If your customers really care for what you’re doing for them, they will continue to pay you even in the face of stiff competition. If they don’t, it means that you’re overestimating their pains or your own solutions. Either way, you would know your true worth.


The problem with being cheap is that people don’t appreciate things that are free or cheap. As soon as someone undercuts you, your customer switches away, and you can be sure that you’re now on the fastest route to bankruptcy.


What’s the one thing you want to be known for? Being the best.

Strange Learning #5: The only way to bulldoze your operational issues…is via explosive growth!

At Truckola, we decided that we wanted to differentiate ourselves by having robust processes, zero failures, and the highest operational level efficiencies. We spent a year working on this, and we did achieve it. We had the industry leading operational metrics, with amazing profitability, cashflows, and other financial numbers. But, what did we lose in this process?


Say my costs, are Rs 100, and revenues are Rs 140. If we get everything perfect, we may be able to reduce costs by about 10 percent in a year (without pay cuts or loss of revenue), which will increase my profits from Rs 40 to Rs 50. However, if we put the same efforts in sales, we may increase revenues multiple times, thereby increasing the profits multiple times as well. Thus, it is far better to spend disproportionately higher efforts in sales than in operations.

It’s better to tolerate operational inefficiencies rather than compromise on sales.

Strange Learning #6: The only metric that matters in a growing company is this…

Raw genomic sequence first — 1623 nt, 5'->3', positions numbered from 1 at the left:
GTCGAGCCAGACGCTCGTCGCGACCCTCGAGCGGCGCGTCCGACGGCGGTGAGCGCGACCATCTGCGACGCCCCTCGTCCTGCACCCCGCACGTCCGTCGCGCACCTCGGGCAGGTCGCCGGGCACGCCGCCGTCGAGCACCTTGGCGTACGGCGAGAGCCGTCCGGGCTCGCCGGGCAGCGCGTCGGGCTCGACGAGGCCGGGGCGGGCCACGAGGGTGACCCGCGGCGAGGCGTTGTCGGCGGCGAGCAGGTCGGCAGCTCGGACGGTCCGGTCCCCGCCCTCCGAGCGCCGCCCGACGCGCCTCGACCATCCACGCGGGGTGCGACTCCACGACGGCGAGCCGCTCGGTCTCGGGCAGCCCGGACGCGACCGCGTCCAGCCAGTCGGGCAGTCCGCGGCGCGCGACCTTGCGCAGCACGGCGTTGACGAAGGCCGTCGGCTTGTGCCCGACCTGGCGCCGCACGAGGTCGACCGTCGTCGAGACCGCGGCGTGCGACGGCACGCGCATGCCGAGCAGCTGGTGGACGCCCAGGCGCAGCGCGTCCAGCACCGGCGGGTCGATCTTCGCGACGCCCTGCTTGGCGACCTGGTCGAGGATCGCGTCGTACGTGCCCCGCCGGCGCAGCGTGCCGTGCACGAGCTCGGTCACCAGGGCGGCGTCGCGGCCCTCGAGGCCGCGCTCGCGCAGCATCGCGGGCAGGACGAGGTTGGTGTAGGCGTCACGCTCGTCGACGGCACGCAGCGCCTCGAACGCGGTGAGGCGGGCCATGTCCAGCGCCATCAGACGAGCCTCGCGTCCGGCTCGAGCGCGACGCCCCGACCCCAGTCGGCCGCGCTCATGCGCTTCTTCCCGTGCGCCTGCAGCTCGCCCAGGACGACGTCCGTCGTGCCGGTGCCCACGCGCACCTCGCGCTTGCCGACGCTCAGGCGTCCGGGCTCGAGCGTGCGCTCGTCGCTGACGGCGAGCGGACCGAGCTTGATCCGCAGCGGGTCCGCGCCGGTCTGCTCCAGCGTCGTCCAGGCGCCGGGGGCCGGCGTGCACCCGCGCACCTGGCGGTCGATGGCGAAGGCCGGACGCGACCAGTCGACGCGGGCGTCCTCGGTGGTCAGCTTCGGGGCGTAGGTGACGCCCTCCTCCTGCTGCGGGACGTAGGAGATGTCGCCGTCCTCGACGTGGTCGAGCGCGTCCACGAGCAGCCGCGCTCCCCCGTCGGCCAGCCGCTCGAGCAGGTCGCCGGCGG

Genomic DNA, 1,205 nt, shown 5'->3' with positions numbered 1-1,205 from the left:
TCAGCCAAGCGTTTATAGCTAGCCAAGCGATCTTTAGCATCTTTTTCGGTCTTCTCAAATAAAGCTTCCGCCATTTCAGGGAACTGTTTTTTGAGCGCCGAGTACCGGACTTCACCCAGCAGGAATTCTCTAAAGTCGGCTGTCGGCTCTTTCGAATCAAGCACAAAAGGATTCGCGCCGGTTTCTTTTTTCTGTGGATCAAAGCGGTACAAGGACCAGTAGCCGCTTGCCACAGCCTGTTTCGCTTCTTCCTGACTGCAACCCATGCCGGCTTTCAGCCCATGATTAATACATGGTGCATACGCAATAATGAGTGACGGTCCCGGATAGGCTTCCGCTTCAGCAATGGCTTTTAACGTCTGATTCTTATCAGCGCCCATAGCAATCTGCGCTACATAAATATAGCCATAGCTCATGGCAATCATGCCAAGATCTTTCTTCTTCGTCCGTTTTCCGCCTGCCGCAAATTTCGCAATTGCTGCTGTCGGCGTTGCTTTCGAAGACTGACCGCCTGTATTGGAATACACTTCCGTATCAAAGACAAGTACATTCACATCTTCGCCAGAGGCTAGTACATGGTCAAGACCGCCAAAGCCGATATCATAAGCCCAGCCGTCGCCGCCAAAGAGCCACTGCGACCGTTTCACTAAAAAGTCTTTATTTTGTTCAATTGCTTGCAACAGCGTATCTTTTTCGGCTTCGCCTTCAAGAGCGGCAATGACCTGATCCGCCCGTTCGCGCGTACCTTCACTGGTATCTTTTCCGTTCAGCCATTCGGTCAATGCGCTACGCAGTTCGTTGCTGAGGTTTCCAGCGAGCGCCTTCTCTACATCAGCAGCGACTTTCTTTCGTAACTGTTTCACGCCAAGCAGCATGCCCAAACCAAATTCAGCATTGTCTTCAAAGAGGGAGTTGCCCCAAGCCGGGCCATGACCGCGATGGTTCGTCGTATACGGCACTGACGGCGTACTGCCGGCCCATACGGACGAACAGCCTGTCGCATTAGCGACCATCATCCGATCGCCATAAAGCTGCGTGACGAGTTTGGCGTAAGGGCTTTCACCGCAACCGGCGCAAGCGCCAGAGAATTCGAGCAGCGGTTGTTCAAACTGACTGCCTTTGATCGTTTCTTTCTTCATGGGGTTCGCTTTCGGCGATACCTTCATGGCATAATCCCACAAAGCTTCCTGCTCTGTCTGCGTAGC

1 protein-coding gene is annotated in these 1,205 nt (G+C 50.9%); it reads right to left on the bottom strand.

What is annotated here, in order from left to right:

If you just have to focus on one metric in your company, it would be the ratio of LTV (lifetime value of customers) and CAC (customer acquisition cost). However, the challenge with these numbers is that they’re not very straightforward to calculate. We had a very high LTV/CAC ratio at Truckola but on retrospective introspection, the numbers were not scalable.


An entrepreneur must pay careful attention to this number with all honesty, and without bias, to determine whether the number would stick as the company scales. Is your customer acquisition cost artificially low because customers were acquired due to past relationships of your sales team, some fluke growth hack, deep discounts, or something else that will not scale? Are you making reasonable assumptions about your LTV?


Make your LTV/CAC ratio your one thing, and a lot of things will fall into place!


So these are my six key learnings I used to start my new venture, Raising Superstars. We are creating a world-class, never-seen-before product for parents of young babies.


We started just as a two-member team, and within the second month itself, using these learnings, we are already clocking monthly revenues in excess of my entire year’s earnings at Truckola.


I wish I had the right mentors when I started up the first time, and I’ve thus made it my personal mission to help out as many young entrepreneurs as I can as they enter the world of startups and entrepreneurship.


Edited by Teja Lele Desai

(Disclaimer: The views and opinions expressed in this article are those of the author and do not necessarily reflect the views of YourStory.)